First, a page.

Dealing With Depression Using Dark Souls

Disclaimer: The views and comments made in this post do not necessarily reflect how other people suffer from depression. Everyone is different and everyone experiences things differently to others. These are purely based on my personal experiences.

Before I start with this personal post of mine, I’m going to try my best not to turn this into a sob story. For as long as I can remember, I’ve been dealing with depression for a very long time. This, naturally, has had an effect on many areas of my life: feeling shy and socially anxious around people (especially women), putting too much pressure on myself due to societal and family expectations, saying negative things to myself when I do something wrong, even if it’s miniscule (“useless”, “idiot”, etc.) and so forth. Luckily, though, I have learned overtime to accept my depression and realise that it’s a part of who I am. By acknowledging this fact, it’s made the coping process a bit easier for me these days. 

Most of the time, whenever I’m in a slump, I turn to the things that make up who I am: anime, music, favourite TV shows and movies, pro wrestling and video games. Naturally you will get that one person who will simply write them off as forms of escapism. Yes, they are forms of escapism because they help me to take my mind off things. It’s better than using drugs or alcohol to take your mind off things (I’ve never done any of those, just by the way. Don’t do drugs, kids!).


On the topic of video games: I’ve recently been sinking my time into Dark Souls 3. For those of you who have played a Dark Souls (or Bloodborne and Nioh, which was heavily inspired by Dark Souls) game before, let’s get the obvious out of the way:


The game is notoriously hard not only because of its difficulty, but also because of its steep learning curve for newcomers. It’s also a perfect example of what I like to call “masochistic gaming” (deriving pleasure from the emotional pain that you feel while playing the game). When you start the game you will be met with some messages on the floor which tell you what the controls are, along with some seemingly easy enemies for you to kill. Once you start getting the hang of it you’ll then be met with this:

This, ladies and gentlemen, is the first boss you fight in Dark Souls 1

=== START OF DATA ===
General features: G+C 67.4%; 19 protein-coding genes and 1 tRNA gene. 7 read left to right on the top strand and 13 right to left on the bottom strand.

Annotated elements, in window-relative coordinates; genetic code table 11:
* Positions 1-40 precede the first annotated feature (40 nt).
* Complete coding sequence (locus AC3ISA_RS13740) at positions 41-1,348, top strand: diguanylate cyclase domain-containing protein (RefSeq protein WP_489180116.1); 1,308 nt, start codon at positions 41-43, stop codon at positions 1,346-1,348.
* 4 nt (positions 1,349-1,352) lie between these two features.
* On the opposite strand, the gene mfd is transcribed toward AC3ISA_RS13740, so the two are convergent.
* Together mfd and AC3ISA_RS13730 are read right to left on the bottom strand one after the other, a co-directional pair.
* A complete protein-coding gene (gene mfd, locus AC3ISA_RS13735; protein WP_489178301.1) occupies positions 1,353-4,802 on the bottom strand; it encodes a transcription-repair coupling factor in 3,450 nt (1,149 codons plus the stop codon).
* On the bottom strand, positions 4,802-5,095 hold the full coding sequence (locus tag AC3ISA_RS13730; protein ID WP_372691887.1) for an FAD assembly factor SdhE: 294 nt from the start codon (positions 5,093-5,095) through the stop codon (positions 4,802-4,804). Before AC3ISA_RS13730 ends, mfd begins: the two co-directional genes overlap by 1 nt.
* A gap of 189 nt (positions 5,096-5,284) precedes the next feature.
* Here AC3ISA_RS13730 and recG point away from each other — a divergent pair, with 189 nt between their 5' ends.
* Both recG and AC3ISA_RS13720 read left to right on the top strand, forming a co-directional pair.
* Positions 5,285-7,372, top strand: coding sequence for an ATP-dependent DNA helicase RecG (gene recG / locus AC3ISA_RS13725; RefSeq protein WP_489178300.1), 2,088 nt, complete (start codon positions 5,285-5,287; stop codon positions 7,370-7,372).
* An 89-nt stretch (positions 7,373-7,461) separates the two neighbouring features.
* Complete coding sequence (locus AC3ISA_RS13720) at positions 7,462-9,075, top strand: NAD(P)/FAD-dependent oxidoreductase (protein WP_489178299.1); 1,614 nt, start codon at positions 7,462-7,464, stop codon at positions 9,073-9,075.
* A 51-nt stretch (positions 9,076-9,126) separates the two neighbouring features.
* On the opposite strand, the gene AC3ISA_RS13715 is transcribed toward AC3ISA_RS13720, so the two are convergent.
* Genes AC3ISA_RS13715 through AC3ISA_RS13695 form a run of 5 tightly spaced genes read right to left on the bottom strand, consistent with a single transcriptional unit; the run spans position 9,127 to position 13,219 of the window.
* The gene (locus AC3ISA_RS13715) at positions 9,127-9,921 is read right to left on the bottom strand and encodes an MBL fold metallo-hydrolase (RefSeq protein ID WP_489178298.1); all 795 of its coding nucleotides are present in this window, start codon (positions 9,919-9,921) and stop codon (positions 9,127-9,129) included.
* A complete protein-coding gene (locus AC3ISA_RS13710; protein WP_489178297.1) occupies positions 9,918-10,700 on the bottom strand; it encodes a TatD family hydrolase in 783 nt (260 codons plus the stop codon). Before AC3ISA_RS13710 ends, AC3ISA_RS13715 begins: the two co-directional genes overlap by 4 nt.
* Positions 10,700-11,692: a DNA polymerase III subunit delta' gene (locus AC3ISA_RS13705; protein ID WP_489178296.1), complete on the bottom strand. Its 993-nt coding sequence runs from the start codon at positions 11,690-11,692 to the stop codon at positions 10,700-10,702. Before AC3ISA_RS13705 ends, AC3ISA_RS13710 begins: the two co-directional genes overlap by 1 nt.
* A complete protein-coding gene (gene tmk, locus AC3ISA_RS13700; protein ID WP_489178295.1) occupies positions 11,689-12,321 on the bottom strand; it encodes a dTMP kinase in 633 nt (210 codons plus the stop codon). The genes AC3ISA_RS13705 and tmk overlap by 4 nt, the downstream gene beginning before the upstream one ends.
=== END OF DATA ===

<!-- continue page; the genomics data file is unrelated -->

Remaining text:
Of course, overtime you’ll get used to the games mechanics and start fighting harder enemies, but one thing will always be a definite in Dark Souls:

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Get used to seeing this screen a lot

So then what is the link between Dark Souls and my depression? Firstly, Dark Souls is a very dark and gloomy game. From its set pieces and colour palette to its character designs and lore, there is nothing happy or cheerful about this game (except the warrior of sunlight who loves saying “Praise the Sun!”). As someone with depression, I mostly see the world like this: dark and gloomy. Most of the time, when I think about something that will only happen in the future, I mostly tend to think about the worst possible outcomes that might happen. Say, for example, I want to ask someone out on a date. The first thing I think and prepare for is rejection because it’s something I “expect” to happen. I hardly give any thought to the possibility of them saying yes because it’s something that’s hardly happened to me.

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His words, not mine [Anime: Yahari Ore no Seishun Love Come wa Machigatteiru Zoku]
As I mentioned earlier, Dark Souls is a very difficult game and sometimes I blame the world for being unfair when things don’t go my way. I get angry and frustrated and feel like I just want to give up (same thing happens when I play the game). However, despite the game being difficult, it’s not unfair. The thing I’ve learnt from Dark Souls is the greater the risk, the higher the reward. Sure, you’re going to get beaten to a pulp a couple of times and start calling BS to the screen, but nothing beats the feeling of finally beating that difficult boss that you struggled with for the past few hours; which brings me to the second thing I learnt from Dark Souls: never give up.

I’m not scared, I just realised I was going the wrong way

Dark Souls has given me a platform to face my fears and inner problems head on, even if those fears and problems are represented by the countless enemies and bosses I encounter. Although there are other games out there that tackle with the theme of depression in greater detail, Dark Souls gives me hope that with hard work, effort and learning from my mistakes, I can overcome my depression and work towards becoming a better person. So in the iconic words of Video Game Dunkey: Thank You, Dark Souls!


5 thoughts on “Dealing With Depression Using Dark Souls

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  1. Dark Souls is a great game for so many reasons but I think the learning from your mistakes and realising that sometimes even plans b, c, and d don’t go right is one of the best reasons to play it. That said, I’m still stuck mid-way and need to go back and really work on beating the game.

    Liked by 1 person

    1. I only recently got back into it myself and I must say the game is not kind to you after putting it off for a while, especially if the last part you stopped at was a boss fight xD

      Liked by 1 person

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